Kolkata, March 14: Why are BJP leaders suddenly making a beeline in West Bengal? After party president Rajnath Singh who visited West Bengal recently, party leader and chief ministerial candidate in Rajasthan Vasundhara Raje was scheduled to visit the state on Thursday. In April, heavyweight BJP leader and Gujarat Chief Minister is scheduled to visit the state capital.
Modi's visit to West Bengal is significant from the economic point of view no doubt. Local industrialists and business figures are looking forward to meet the chief minister, whose pro-development model has become a matter of international significance.
What is the political equation?
But what is the political equation behind the BJP leaders' successive visit to the state?
The basic thought is simple. The BJP has the maximum scope of improving in West Bengal for it has just one MP and no MLA in the state. The NDA has a poor representation in the eastern part of the country.
The crumbling of its government in Jharkhand and the not-so-good relation with Nitish Kumar in Bihar has made the BJP more apprehensive and it is focusing on West Bengal to make up for the lost ground.
According to one report, Modi, who has been informally projected as the face of the party for the next Lok Sabha polls, has also sought information from the state leadership about how th party is doing here. Modi's arrival will also act as a booster for the workers in the state, party sources believe.
Will Mamata make a compromise with BJP?
The next question that arises: Will Mamata Banerjee side with the BJP? Apparently the answer is no. But Banerjee, who has been cornered in national politics at the moment, could find a welcome opportunity to bounce back by making a compromise with the BJP. The question of 'communal' and 'secular' will evaporate in a flash.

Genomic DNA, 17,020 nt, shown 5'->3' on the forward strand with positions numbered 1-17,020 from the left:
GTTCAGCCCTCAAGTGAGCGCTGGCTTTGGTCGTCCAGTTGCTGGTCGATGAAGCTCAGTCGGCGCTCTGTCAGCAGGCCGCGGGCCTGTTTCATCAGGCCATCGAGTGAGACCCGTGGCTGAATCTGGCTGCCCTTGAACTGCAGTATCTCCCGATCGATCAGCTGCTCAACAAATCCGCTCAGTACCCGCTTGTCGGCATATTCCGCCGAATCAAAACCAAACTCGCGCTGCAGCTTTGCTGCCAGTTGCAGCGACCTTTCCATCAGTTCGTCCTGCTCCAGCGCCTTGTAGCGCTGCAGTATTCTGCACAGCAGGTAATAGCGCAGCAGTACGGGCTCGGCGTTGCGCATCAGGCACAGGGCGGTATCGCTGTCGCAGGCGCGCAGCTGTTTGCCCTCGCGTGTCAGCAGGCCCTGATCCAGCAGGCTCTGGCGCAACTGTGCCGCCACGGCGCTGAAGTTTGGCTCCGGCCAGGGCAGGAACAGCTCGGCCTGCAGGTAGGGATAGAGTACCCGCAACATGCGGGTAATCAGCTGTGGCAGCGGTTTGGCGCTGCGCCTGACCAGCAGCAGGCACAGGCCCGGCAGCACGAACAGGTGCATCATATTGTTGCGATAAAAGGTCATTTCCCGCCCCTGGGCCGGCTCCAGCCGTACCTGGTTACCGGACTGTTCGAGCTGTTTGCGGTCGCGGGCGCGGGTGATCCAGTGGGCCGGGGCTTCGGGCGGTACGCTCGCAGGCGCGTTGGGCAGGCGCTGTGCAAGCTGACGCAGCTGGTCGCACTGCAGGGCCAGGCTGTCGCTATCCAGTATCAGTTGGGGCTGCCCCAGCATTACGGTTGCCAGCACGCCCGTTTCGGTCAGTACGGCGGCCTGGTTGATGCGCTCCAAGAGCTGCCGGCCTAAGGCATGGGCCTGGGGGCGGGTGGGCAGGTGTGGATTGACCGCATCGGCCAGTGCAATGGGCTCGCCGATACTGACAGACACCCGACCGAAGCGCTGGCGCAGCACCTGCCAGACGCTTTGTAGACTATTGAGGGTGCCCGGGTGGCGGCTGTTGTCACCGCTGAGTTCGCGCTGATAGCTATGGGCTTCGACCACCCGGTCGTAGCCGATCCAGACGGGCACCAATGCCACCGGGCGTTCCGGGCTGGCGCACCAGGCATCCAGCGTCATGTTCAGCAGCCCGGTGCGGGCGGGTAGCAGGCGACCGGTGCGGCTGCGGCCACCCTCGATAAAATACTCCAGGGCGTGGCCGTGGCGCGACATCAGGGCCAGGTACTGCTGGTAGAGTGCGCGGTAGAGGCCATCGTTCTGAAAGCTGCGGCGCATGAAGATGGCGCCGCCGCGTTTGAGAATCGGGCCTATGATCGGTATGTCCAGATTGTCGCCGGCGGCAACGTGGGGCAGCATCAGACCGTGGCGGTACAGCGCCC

The Congress-led UPA would try all means to destabilise her regime in West Bengal and talks are already being on about the ruling alliance trying to make a back-stage deal with the Gorkha Janmukti Morcha (GJM) in the Darjeeling hills to corner Banerjee more. The BJP would also discover an enemy in the GJM if that indeed happens for the two parties had joined hands in the last parliamentary polls.
The TMC and the BJP might find them on the same side owing to common enemies in the Congress, GJM and the Left Front and it would be no surprise if indeed an alliance is worked out.
Banerjee's politics of polarisation in the West Bengal society has also encouraged the rightist forces to invest in the state. It is to be seen how Banerjee balances her populist politics with her political survival.
Mamata in NDA, Nitish in UPA?
The next question that answers a reply now is: Will Banerjee make up for Nitish Kumar's loss in the NDA? The possibility can not be ruled out either. The way the UPA and JD(U) chief minister of Bihar is sending signals to each other time again about a possible marriage and Nitish's arch-rival Lalu Prasad also wooing the UPA will silly talks, such eventuality is not baseless.
It seems the final signature on the divorce paper between the BJP and JD(U) will be put the moment Modi is officially declared to be the prime ministerial candidate of the NDA. Modi perhaps knows this well and is preparing the ground for inviting Banerjee to fill the vacuum. Reports of the increasing bonhomie between the Congress and the Left Front has also pushed the BJP towards the direction of Banerjee.
The idea of third front in Indian politics will remain an elusive one. Whatever substantial political formations develop in this country at the national stage, they have to revolve around the two main political parties. Even if none of these two parties manage to gain an advantage, whoever comes to form the government of the day will need the backing of either of them, the Congress being the leader.
The drama is getting exciting.